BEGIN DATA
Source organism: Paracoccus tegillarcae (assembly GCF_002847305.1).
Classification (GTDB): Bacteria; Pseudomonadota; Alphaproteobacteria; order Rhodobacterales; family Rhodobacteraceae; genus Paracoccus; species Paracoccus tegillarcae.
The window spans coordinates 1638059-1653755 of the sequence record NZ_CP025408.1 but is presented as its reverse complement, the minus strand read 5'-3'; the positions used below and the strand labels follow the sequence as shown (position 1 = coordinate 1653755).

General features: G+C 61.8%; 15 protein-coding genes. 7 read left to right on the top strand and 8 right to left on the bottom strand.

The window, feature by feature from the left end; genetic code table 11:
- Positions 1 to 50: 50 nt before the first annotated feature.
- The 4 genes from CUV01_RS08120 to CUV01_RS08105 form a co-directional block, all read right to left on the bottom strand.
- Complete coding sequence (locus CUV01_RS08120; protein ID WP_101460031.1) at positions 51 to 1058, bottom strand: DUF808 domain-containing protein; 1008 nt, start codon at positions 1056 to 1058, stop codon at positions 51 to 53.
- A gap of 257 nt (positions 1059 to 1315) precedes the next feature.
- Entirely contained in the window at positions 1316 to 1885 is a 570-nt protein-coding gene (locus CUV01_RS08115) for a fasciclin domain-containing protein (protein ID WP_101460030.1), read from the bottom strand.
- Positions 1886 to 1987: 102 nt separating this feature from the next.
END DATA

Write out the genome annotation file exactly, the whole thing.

Source organism: Paracoccus tegillarcae (assembly GCF_002847305.1).
Classification (GTDB): Bacteria; Pseudomonadota; Alphaproteobacteria; order Rhodobacterales; family Rhodobacteraceae; genus Paracoccus; species Paracoccus tegillarcae.
The window spans coordinates 1638059-1653755 of the sequence record NZ_CP025408.1 but is presented as its reverse complement, the minus strand read 5'-3'; the positions used below and the strand labels follow the sequence as shown (position 1 = coordinate 1653755).

General features: G+C 61.8%; 15 protein-coding genes. 7 read left to right on the top strand and 8 right to left on the bottom strand.

The window, feature by feature from the left end; genetic code table 11:
- Positions 1 to 50: 50 nt before the first annotated feature.
- The 4 genes from CUV01_RS08120 to CUV01_RS08105 form a co-directional block, all read right to left on the bottom strand.
- Complete coding sequence (locus CUV01_RS08120; protein ID WP_101460031.1) at positions 51 to 1058, bottom strand: DUF808 domain-containing protein; 1008 nt, start codon at positions 1056 to 1058, stop codon at positions 51 to 53.
- A gap of 257 nt (positions 1059 to 1315) precedes the next feature.
- Entirely contained in the window at positions 1316 to 1885 is a 570-nt protein-coding gene (locus CUV01_RS08115) for a fasciclin domain-containing protein (protein ID WP_101460030.1), read from the bottom strand.
- Positions 1886 to 1987: 102 nt separating this feature from the next.